Duke Energy Sustainable Solutions (DESS), the nonregulated commercial renewables business of utility Duke Energy, completed construction of Pisgah Ridge Solar, a 250 MW utility-scale solar project in Navarro County, Texas.
Pisgah Ridge Solar will generate approximately 200,000 MWh of electricity per year for Meijer, a midwestern retail company which will receive 83 MW of the project’s offtake capacity. The decarbonization of Meijer’s operations is the equivalent of taking 20,000 vehicles off the road. Meijer holds a 15-year power purchase agreement (PPA) for energy produced by the Texas solar facility.
Charles River Laboratories is another corporate offtaker on the project, which signed on for 102 MW of the project’s generating capacity for 15 years. Meijer splits the rest with one other corporation, which has not been revealed.
“Charles River has committed to sourcing 100% of our global electricity needs through renewable sources by 2030,” said Gregg Belardo, executive director of EHS & sustainability at Charles River. “Our VPPA with Duke provides coverage for our North American facilities and moves us significantly closer to that global goal.”
Duke worked with engineering and construction contractor Moss & Associates for construction of the west Texas solar project.
Major utility Duke Energy recently announced plans to phase out coal use by 2035. Duke aims for 50% carbon reductions by 2030 and zero-carbon by 2050. Its subsidiary Duke Energy Sustainability Solutions operates 500MW of solar and a 36MW battery storage facility in Texas. Duke Energy said it plans to double its enterprise-wide renewable portfolio from 8 GW to 16 GW by the end of 2025.
Currently Duke Energy’s Texas-based commercial renewables portfolio includes close to 1.5 GW of wind, 750 MW of solar and a 36 MW battery storage facility.
Along with indirect economic benefits that accompany solar project development, such as increased local spending in the service and construction industries, the Pisgah Ridge Solar facility will also have a positive economic impact on the local community by providing significant tax revenues for the Corsicana Independent School District.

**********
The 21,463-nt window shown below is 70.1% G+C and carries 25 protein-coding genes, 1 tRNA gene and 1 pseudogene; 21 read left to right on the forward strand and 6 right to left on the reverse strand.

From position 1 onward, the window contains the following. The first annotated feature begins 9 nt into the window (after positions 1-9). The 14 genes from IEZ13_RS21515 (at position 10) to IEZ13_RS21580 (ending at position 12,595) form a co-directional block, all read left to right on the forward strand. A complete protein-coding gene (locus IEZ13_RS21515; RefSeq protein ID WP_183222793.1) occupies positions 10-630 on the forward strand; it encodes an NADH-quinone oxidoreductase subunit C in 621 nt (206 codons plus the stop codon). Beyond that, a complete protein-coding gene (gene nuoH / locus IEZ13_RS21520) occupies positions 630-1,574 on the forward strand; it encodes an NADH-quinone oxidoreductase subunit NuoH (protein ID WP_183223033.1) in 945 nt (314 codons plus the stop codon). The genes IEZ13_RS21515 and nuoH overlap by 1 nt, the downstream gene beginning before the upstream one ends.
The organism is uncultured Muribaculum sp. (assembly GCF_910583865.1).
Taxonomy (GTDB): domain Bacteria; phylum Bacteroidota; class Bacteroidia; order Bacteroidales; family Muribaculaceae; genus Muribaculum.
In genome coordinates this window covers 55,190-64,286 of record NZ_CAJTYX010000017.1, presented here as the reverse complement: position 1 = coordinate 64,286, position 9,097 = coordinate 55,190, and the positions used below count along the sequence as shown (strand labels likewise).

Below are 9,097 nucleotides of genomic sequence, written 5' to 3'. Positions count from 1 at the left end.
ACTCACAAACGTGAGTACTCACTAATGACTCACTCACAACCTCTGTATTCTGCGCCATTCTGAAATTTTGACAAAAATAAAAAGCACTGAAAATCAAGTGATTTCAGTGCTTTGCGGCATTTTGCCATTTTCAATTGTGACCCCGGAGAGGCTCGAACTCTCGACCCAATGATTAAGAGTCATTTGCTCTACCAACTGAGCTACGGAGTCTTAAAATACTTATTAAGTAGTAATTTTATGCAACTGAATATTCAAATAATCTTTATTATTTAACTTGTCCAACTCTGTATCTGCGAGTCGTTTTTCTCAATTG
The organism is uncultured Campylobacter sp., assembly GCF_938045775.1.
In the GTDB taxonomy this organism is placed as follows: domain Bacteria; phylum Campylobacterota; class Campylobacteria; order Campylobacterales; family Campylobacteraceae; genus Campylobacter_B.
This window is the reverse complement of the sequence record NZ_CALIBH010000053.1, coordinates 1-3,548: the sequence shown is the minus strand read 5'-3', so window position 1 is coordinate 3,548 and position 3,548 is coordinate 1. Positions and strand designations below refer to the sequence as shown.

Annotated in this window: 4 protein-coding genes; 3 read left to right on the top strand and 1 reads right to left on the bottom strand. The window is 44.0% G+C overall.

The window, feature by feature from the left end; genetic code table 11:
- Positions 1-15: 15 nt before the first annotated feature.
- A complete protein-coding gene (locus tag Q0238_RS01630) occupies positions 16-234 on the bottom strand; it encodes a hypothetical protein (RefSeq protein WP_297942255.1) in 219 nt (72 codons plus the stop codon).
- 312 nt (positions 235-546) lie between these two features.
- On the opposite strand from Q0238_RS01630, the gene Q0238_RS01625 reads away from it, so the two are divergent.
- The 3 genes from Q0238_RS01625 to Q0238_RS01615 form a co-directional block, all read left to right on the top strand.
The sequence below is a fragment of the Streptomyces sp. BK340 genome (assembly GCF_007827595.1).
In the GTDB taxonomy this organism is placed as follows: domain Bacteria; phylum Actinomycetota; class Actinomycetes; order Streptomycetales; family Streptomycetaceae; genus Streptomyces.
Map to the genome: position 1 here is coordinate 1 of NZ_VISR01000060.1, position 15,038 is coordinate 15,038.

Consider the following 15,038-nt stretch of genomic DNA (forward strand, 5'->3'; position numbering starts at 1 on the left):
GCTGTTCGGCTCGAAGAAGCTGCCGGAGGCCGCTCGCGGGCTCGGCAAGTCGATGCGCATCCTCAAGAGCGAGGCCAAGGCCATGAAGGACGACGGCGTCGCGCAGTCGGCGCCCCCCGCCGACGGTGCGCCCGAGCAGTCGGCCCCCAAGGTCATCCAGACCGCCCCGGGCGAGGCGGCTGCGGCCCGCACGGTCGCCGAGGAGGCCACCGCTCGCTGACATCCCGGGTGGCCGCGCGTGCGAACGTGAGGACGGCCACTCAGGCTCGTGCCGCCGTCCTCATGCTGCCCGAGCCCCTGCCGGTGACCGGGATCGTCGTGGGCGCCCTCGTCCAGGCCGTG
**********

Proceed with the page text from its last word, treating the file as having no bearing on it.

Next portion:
The U.S. utility solar market was beset by project delays over 2022, with Uyghur Forced Labor Prevention Act (UFLPA) panel ban enforcement causing widespread module detentions as the industry scrambled to develop quartzite sourcing documentation. The anti-circumvention investigation by the Department of Commerce froze project installations and power purchase agreement negotiations, as 85% of total module imports could be subject to tariffs of up to 240%.
Wood Mackenzie anticipates another 2.8 GWdc of utility-scale solar will come online this year, increasing the 2022 outlook to 10.3 GWdc. After this year, IRA-driven demand and supply normalization will boost the utility-scale sector to 150 GWdc of installations through the forecast period.
The research agency said it expects Texas to account for 5.1 GWdc of solar developments this year, of which 4.4 GWdc will come from the utility-scale solar, Matthew Sahd, an energy transition analyst at Wood Mackenzie, told pv magazine USA.
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